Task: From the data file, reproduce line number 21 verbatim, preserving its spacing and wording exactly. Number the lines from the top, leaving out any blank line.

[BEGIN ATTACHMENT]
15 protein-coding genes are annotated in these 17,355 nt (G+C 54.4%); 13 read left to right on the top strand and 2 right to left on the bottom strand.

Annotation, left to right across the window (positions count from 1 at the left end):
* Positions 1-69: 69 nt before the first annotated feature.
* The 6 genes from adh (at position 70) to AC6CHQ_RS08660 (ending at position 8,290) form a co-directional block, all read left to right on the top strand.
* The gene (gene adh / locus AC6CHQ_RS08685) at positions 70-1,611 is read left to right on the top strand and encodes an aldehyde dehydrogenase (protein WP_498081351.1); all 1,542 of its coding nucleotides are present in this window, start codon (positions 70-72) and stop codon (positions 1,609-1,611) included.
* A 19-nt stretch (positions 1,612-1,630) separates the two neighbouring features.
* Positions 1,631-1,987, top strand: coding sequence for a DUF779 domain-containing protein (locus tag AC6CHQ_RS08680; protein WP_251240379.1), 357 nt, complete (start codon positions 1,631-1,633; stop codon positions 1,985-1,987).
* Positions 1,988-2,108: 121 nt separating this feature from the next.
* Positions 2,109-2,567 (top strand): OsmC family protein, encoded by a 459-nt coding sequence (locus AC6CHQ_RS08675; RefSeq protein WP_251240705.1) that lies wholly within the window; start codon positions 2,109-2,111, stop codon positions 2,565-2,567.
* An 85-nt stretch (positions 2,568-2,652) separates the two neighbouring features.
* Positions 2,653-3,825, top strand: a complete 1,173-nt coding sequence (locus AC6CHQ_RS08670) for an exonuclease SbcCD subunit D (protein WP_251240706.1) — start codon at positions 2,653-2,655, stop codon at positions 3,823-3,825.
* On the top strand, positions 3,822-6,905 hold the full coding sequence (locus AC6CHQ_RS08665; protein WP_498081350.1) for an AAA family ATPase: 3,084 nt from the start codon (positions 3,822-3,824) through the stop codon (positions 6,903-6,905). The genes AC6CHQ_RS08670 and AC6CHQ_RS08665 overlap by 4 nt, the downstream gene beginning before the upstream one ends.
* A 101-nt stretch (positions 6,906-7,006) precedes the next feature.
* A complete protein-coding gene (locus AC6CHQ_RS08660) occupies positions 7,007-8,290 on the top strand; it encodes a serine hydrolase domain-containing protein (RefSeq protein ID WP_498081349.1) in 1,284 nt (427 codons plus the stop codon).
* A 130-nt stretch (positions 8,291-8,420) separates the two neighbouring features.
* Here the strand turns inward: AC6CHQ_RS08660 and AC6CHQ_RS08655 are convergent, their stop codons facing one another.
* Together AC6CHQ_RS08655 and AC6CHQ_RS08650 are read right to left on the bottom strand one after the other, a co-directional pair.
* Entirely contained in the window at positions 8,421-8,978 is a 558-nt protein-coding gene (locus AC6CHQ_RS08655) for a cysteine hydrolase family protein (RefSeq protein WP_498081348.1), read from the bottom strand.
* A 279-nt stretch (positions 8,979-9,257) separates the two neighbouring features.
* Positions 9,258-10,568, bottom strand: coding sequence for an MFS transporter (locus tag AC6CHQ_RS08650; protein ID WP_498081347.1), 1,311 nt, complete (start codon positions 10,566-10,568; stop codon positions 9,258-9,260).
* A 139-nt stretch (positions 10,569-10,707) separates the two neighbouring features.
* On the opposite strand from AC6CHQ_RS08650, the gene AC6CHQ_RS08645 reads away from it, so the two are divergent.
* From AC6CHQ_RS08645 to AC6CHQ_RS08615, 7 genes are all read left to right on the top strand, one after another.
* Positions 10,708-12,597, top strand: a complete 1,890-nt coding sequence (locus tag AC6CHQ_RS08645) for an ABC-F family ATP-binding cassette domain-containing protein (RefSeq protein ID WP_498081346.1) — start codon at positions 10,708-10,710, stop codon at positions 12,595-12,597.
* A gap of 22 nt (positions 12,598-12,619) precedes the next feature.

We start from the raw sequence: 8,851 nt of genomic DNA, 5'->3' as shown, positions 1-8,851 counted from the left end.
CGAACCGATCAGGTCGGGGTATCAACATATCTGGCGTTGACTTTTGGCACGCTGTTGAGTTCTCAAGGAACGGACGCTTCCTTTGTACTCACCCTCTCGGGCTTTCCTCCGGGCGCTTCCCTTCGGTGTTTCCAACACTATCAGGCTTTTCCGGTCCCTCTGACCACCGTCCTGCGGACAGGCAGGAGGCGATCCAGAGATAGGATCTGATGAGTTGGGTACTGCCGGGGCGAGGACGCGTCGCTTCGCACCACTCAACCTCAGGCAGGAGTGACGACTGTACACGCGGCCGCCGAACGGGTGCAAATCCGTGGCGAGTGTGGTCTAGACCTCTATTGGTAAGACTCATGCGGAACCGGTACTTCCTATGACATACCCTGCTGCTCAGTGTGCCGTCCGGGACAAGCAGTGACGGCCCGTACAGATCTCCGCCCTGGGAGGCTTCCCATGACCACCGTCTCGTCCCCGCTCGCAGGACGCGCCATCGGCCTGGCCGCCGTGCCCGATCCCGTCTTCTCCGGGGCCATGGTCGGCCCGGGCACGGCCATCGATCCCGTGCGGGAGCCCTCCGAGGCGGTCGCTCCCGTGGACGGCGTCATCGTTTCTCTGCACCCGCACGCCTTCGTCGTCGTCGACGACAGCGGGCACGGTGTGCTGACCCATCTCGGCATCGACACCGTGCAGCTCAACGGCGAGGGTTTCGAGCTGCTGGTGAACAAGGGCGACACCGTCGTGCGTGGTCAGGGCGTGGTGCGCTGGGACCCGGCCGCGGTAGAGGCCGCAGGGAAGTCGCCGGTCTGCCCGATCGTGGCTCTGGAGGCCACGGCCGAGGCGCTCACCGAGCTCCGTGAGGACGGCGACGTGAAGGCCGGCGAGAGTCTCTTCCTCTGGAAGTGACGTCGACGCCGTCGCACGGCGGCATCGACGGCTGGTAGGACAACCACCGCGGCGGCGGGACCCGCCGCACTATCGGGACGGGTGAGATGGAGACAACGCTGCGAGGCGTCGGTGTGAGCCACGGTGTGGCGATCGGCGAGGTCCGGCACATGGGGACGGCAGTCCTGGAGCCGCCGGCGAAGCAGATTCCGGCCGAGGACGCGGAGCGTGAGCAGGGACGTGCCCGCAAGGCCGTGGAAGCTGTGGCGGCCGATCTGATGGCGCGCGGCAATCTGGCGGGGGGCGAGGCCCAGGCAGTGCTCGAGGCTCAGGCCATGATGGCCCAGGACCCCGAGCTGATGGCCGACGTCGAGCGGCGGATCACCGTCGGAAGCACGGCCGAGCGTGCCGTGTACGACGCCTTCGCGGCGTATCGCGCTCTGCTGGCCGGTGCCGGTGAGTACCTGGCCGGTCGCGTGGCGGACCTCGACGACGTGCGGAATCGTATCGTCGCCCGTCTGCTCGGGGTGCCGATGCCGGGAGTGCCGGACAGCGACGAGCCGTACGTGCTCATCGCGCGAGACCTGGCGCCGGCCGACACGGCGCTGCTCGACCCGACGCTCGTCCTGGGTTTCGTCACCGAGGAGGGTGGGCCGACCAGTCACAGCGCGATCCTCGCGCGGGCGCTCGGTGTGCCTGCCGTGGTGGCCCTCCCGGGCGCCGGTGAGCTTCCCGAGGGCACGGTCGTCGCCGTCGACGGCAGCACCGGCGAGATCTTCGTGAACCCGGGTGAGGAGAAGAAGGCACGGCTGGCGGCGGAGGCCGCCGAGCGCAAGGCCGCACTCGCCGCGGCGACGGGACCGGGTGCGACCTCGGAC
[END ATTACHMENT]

* A 139-nt stretch (positions 10,569-10,707) separates the two neighbouring features.